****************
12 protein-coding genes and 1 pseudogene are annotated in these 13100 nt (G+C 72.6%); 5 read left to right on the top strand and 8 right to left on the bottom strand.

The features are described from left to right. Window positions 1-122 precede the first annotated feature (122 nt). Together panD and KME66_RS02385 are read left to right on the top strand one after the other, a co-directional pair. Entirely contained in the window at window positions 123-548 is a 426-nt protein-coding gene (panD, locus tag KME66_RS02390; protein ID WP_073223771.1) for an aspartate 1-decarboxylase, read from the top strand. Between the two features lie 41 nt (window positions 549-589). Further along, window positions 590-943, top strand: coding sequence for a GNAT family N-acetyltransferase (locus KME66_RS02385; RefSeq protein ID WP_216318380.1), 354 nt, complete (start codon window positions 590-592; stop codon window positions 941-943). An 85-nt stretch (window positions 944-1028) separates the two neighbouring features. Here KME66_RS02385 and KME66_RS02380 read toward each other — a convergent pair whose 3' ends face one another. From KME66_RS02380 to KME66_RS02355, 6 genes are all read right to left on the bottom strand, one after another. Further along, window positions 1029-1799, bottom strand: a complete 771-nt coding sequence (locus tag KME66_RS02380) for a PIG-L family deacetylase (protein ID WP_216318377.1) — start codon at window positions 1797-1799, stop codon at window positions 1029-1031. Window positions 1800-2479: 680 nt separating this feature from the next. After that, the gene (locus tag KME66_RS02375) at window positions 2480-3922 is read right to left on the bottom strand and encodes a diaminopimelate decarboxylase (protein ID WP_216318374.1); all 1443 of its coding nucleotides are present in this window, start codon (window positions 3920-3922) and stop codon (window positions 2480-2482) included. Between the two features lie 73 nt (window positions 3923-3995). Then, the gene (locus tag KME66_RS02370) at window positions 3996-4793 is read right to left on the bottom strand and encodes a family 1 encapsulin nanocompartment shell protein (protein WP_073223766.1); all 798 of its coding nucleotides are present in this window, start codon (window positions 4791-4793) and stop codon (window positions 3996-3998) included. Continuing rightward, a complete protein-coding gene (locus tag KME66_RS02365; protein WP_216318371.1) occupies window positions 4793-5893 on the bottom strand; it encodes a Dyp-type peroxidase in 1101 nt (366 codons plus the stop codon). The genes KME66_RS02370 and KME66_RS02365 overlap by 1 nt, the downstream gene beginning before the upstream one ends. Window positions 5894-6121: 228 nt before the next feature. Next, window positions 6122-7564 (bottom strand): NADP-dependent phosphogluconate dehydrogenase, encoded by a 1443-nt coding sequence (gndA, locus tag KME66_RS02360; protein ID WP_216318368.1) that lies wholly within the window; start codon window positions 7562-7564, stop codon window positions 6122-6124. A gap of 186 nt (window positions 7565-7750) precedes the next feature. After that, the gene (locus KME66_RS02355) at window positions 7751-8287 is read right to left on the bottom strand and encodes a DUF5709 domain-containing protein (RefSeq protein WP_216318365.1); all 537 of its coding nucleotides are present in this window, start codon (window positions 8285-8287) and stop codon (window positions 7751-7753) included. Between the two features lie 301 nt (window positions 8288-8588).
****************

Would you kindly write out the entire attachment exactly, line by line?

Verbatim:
12 protein-coding genes and 1 pseudogene are annotated in these 13100 nt (G+C 72.6%); 5 read left to right on the top strand and 8 right to left on the bottom strand.

The features are described from left to right. Window positions 1-122 precede the first annotated feature (122 nt). Together panD and KME66_RS02385 are read left to right on the top strand one after the other, a co-directional pair. Entirely contained in the window at window positions 123-548 is a 426-nt protein-coding gene (panD, locus tag KME66_RS02390; protein ID WP_073223771.1) for an aspartate 1-decarboxylase, read from the top strand. Between the two features lie 41 nt (window positions 549-589). Further along, window positions 590-943, top strand: coding sequence for a GNAT family N-acetyltransferase (locus KME66_RS02385; RefSeq protein ID WP_216318380.1), 354 nt, complete (start codon window positions 590-592; stop codon window positions 941-943). An 85-nt stretch (window positions 944-1028) separates the two neighbouring features. Here KME66_RS02385 and KME66_RS02380 read toward each other — a convergent pair whose 3' ends face one another. From KME66_RS02380 to KME66_RS02355, 6 genes are all read right to left on the bottom strand, one after another. Further along, window positions 1029-1799, bottom strand: a complete 771-nt coding sequence (locus tag KME66_RS02380) for a PIG-L family deacetylase (protein ID WP_216318377.1) — start codon at window positions 1797-1799, stop codon at window positions 1029-1031. Window positions 1800-2479: 680 nt separating this feature from the next. After that, the gene (locus tag KME66_RS02375) at window positions 2480-3922 is read right to left on the bottom strand and encodes a diaminopimelate decarboxylase (protein ID WP_216318374.1); all 1443 of its coding nucleotides are present in this window, start codon (window positions 3920-3922) and stop codon (window positions 2480-2482) included. Between the two features lie 73 nt (window positions 3923-3995). Then, the gene (locus tag KME66_RS02370) at window positions 3996-4793 is read right to left on the bottom strand and encodes a family 1 encapsulin nanocompartment shell protein (protein WP_073223766.1); all 798 of its coding nucleotides are present in this window, start codon (window positions 4791-4793) and stop codon (window positions 3996-3998) included. Continuing rightward, a complete protein-coding gene (locus tag KME66_RS02365; protein WP_216318371.1) occupies window positions 4793-5893 on the bottom strand; it encodes a Dyp-type peroxidase in 1101 nt (366 codons plus the stop codon). The genes KME66_RS02370 and KME66_RS02365 overlap by 1 nt, the downstream gene beginning before the upstream one ends. Window positions 5894-6121: 228 nt before the next feature. Next, window positions 6122-7564 (bottom strand): NADP-dependent phosphogluconate dehydrogenase, encoded by a 1443-nt coding sequence (gndA, locus tag KME66_RS02360; protein ID WP_216318368.1) that lies wholly within the window; start codon window positions 7562-7564, stop codon window positions 6122-6124. A gap of 186 nt (window positions 7565-7750) precedes the next feature. After that, the gene (locus KME66_RS02355) at window positions 7751-8287 is read right to left on the bottom strand and encodes a DUF5709 domain-containing protein (RefSeq protein WP_216318365.1); all 537 of its coding nucleotides are present in this window, start codon (window positions 8285-8287) and stop codon (window positions 7751-7753) included. Between the two features lie 301 nt (window positions 8288-8588).